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Williams Family Series - Part 2
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A few months later on May 4, 1868 another daughter, Laura Ann was born in a log cabin with a hard-packed dirt floor and a sod roof near what is today, Lake Beckwith. Her mother, “Sarah complained the day after a rain, as it took that long for the water to soak through and start dripping.” Jane Converse Frink dressed Laura when she was born. “Her wardrobe consisted of two calico dresses, two red flannel petticoats and two home made flannel shirts.”

“John ran what may have been the first sawmill in the Greenhorn Valley. He raised corn, wheat and beans, the only corps they thought could grow so close to the mountains.” “Unable to bring with them very many provisions and for quite some time there was inadequate means to obtain them after they arrived”, made farming difficult. “They brought along very few seeds, and if they planted a crop which did not mature, they might not be able to obtain new seeds for years. The crops they might raise were limited by the scarcity of seeds. They were handicapped in planting by lack of equipment and in harvesting they often had to use hatchets or pocket knives and then beat the grain out.”

“Since he loved horses and since his crops did not always grow so well, John traveled to trade horses. The market was great among pioneers who had come to Colorado with nothing but oxen. He also did some prospecting.”

Sarah was left to cook, do the laundry, raise their children and work for their food. Luckily she “was a finished tailor, having learned the trade when she was a young girl. She took in sewing. She thought nothing of making an entire suit of clothes—coat, vest and trousers for a man for five dollars. She did most of her sewing after the children were put to bed, by the light of a “dip-wick’ candle which was made by braiding three or four strand of string together, placing the braid in a tin of fat and lighting an end.”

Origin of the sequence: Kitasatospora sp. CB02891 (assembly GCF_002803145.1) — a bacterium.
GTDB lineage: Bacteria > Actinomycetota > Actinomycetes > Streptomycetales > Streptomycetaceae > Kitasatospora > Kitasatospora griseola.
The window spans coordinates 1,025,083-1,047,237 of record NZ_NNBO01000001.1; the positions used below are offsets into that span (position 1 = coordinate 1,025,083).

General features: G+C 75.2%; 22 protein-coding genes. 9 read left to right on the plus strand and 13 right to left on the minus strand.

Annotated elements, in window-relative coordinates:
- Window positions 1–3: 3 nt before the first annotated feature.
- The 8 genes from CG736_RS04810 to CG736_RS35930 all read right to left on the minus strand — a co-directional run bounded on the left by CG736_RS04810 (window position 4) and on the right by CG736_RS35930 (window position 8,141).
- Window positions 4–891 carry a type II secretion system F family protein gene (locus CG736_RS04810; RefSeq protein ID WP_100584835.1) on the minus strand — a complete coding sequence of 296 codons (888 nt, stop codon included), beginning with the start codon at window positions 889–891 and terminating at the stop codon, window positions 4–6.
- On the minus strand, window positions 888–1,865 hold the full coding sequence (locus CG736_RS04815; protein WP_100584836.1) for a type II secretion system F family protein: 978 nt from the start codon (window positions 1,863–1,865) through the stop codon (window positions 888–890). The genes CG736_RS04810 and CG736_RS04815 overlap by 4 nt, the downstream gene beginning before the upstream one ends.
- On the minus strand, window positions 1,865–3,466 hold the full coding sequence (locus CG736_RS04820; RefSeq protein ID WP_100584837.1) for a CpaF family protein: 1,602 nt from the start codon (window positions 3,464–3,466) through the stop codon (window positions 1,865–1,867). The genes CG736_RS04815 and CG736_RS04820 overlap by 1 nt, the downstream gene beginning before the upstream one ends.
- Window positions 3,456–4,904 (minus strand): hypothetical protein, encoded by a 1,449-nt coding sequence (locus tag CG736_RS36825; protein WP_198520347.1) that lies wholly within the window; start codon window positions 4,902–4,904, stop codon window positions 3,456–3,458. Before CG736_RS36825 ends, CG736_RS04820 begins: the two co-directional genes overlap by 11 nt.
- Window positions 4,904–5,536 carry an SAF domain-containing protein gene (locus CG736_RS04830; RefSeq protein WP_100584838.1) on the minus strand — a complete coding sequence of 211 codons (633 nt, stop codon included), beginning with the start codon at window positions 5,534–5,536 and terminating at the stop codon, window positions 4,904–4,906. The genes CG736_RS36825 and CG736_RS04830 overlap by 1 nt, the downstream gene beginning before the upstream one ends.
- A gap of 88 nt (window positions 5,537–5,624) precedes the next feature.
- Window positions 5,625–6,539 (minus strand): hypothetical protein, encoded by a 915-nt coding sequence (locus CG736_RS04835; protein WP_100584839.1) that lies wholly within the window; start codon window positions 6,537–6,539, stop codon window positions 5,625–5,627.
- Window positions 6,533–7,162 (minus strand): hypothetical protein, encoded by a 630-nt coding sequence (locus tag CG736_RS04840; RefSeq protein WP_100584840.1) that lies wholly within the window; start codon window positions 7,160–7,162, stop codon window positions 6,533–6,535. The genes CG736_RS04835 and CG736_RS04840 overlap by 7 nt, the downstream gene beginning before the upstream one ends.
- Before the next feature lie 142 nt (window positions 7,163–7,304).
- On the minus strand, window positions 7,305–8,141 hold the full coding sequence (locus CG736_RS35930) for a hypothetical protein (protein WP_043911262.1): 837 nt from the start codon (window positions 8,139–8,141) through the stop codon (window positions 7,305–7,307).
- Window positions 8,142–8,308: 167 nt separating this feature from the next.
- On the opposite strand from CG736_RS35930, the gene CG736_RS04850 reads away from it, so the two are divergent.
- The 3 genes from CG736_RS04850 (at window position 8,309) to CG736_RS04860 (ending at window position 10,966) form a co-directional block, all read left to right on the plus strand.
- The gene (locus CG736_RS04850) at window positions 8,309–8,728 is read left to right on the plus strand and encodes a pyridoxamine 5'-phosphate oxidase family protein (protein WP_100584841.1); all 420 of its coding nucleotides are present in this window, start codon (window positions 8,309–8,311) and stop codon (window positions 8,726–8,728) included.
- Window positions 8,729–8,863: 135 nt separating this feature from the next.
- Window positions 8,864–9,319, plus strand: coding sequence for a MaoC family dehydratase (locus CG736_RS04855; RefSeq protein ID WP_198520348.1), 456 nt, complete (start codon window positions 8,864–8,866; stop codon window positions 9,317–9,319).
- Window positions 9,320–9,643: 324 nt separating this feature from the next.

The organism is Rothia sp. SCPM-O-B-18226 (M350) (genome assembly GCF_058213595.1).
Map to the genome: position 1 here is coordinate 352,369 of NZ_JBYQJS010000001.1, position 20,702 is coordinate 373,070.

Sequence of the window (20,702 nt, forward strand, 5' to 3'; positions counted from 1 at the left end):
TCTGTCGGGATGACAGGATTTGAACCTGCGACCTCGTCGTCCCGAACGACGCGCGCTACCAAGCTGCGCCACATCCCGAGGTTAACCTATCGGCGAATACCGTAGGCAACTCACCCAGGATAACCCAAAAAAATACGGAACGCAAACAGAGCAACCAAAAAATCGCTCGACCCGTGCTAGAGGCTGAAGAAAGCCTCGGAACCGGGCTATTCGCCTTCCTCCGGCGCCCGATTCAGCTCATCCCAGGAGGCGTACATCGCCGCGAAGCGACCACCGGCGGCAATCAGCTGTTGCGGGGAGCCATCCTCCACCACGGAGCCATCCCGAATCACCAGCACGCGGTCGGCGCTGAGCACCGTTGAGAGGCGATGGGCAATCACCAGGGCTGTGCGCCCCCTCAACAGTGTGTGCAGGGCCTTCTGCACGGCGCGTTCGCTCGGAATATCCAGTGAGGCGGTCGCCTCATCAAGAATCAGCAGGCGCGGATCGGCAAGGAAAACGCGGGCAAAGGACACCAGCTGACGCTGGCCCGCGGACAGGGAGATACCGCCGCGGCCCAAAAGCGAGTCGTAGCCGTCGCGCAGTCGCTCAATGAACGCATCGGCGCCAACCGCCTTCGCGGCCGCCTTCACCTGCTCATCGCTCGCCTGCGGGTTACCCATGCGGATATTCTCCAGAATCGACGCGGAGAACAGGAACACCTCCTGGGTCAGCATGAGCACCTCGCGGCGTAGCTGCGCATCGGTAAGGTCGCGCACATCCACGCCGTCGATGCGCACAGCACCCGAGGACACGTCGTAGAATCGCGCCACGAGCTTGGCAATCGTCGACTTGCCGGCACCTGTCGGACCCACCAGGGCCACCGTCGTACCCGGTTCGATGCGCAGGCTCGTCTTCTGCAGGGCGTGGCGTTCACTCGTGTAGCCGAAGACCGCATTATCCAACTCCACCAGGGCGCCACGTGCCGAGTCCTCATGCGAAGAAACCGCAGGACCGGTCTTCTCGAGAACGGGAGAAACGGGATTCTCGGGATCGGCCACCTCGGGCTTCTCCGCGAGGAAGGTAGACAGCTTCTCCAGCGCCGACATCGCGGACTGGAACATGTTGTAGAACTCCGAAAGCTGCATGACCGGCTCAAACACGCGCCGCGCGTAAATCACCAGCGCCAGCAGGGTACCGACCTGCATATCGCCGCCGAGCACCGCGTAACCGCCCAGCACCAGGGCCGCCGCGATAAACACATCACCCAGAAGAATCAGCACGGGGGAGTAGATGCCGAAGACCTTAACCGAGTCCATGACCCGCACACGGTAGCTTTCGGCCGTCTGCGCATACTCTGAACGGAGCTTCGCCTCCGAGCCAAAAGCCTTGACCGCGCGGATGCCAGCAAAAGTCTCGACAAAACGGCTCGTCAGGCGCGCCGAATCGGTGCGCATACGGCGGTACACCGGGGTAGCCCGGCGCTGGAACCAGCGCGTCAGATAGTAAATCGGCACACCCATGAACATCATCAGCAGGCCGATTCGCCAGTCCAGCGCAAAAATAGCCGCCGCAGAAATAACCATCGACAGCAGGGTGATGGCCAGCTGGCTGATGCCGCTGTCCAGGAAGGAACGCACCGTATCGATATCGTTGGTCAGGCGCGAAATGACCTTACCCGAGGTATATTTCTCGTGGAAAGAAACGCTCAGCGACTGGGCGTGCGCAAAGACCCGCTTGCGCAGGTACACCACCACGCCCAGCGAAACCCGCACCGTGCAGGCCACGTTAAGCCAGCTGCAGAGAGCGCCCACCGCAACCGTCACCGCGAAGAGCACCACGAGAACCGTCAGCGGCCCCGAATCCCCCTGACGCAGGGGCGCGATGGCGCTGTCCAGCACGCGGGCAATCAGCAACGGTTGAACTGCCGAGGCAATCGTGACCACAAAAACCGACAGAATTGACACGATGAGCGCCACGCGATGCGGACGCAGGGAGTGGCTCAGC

Sarah Williams remembers; “Oh my life in the Valley wasn’t always serious. Sometimes it was scary. I remember the times the Indians came to visit. I never knew whether they were friend or enemy. We’d been eating beets; so I spotted my face with beet juice and jumped into bed. When an Indian peeked through my window, I sat up in bed and looked at him with glassy eyes. Well, those Indians didn’t bother me.”

Daughters, Ida born in 1869; Isabell ‘Belle’ in 1870; Martha E. ‘Mattie’ in 1872; and Emma May in 1876 completed the family. Their beds were made of saplings laced with leather thongs. Mattresses were filled with wild hay, which was replaced frequently. Laura Williams Halsey, “When I was a little girl I waded in this lake (Beckwith) in fact we used to walk over here to take our baths. We would wade out and dry in the sun; we didn’t have any towels.”


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The Greenhorn Valley View is a weekly newspaper serving the communities of the Greenhorn Valley in Southern Colorado,
including Colorado City, Rye, San Isabel, Beulah and Hatchet Ranch.

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